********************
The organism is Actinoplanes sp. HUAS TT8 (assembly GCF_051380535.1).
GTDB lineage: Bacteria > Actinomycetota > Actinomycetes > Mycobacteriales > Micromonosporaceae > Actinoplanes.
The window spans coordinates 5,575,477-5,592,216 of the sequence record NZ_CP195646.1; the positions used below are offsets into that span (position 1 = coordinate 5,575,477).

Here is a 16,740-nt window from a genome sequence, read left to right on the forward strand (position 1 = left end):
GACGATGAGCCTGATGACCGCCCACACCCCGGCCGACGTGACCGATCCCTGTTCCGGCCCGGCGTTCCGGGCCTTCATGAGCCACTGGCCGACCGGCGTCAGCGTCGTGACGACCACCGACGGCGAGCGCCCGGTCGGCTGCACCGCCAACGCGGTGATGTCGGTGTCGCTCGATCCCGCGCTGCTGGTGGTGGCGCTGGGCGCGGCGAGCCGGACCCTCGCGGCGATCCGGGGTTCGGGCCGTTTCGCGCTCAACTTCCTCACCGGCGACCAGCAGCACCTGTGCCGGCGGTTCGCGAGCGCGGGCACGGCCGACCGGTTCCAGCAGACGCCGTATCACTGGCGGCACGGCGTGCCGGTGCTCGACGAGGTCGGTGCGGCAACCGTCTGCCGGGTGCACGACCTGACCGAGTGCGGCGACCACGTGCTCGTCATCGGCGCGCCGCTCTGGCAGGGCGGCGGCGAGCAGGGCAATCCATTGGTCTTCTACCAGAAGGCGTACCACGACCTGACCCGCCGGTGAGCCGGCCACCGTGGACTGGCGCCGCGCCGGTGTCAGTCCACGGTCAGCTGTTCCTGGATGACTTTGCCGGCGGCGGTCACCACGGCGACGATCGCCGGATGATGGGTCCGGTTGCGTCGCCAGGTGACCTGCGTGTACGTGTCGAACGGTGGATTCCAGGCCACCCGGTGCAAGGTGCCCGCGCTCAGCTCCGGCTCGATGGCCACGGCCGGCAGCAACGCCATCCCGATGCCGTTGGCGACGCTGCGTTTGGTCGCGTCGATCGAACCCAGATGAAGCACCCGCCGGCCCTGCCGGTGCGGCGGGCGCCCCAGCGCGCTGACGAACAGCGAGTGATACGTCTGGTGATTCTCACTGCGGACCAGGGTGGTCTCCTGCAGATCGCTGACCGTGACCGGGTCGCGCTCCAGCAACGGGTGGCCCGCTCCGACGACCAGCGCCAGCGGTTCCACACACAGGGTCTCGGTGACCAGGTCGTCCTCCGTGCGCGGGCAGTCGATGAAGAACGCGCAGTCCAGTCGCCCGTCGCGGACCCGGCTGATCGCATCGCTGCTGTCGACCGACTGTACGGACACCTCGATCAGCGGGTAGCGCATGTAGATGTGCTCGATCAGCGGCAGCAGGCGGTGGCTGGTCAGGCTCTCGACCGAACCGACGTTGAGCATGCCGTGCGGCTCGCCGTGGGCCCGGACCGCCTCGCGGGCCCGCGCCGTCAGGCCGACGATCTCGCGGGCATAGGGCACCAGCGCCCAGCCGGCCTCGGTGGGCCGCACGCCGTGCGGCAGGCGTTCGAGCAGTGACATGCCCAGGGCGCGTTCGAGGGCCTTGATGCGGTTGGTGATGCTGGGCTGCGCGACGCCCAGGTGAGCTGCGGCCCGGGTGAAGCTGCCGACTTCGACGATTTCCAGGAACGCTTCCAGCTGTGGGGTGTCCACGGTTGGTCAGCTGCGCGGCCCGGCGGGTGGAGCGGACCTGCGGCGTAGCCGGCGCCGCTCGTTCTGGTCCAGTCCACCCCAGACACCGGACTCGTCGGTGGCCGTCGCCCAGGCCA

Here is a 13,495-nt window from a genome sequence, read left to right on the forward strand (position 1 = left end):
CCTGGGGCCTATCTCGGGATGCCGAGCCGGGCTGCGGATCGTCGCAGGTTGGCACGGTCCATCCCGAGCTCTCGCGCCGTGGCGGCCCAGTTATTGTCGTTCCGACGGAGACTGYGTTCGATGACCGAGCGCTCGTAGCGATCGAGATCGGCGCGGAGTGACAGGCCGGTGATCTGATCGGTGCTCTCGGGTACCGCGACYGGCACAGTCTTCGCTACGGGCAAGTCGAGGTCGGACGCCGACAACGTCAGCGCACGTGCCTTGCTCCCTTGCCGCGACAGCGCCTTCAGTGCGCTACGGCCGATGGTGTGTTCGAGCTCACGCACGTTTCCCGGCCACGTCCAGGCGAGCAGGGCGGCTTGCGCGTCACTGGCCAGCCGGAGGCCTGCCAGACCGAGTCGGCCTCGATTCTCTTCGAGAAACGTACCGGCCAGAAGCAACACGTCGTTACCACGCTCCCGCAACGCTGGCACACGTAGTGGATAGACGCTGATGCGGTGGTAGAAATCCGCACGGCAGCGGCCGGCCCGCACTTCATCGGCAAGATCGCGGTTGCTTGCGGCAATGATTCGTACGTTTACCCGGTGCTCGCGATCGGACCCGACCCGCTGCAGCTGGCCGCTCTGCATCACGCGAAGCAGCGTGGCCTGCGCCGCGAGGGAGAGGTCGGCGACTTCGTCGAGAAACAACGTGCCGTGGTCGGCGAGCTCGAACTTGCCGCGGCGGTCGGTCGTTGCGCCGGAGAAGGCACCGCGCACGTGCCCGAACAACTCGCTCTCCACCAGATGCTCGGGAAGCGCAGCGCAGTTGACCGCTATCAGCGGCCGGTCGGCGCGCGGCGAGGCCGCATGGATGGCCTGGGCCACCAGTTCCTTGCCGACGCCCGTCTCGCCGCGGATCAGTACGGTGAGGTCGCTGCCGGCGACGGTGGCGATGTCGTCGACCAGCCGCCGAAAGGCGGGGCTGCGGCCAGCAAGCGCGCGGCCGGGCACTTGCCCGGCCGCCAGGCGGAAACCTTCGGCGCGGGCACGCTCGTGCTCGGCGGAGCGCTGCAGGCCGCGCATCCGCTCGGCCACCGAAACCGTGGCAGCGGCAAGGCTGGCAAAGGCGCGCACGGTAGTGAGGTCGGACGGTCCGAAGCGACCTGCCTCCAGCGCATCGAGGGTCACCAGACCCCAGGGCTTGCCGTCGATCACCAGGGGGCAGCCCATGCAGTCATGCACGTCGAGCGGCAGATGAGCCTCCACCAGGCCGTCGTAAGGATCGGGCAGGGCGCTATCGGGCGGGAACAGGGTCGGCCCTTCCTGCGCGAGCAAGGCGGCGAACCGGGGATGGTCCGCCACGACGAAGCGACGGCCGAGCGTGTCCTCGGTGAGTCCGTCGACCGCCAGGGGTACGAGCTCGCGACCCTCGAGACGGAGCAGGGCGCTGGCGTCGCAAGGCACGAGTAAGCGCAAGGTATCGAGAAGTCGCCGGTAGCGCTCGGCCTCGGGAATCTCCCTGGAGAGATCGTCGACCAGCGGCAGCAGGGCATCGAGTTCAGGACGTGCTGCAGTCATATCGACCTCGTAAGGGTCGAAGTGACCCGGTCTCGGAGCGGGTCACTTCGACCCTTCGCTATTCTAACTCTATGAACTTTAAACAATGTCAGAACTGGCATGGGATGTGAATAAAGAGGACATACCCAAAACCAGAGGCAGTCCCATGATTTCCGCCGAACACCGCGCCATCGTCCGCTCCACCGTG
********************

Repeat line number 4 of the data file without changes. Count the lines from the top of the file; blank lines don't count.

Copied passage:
Here is a 16,740-nt window from a genome sequence, read left to right on the forward strand (position 1 = left end):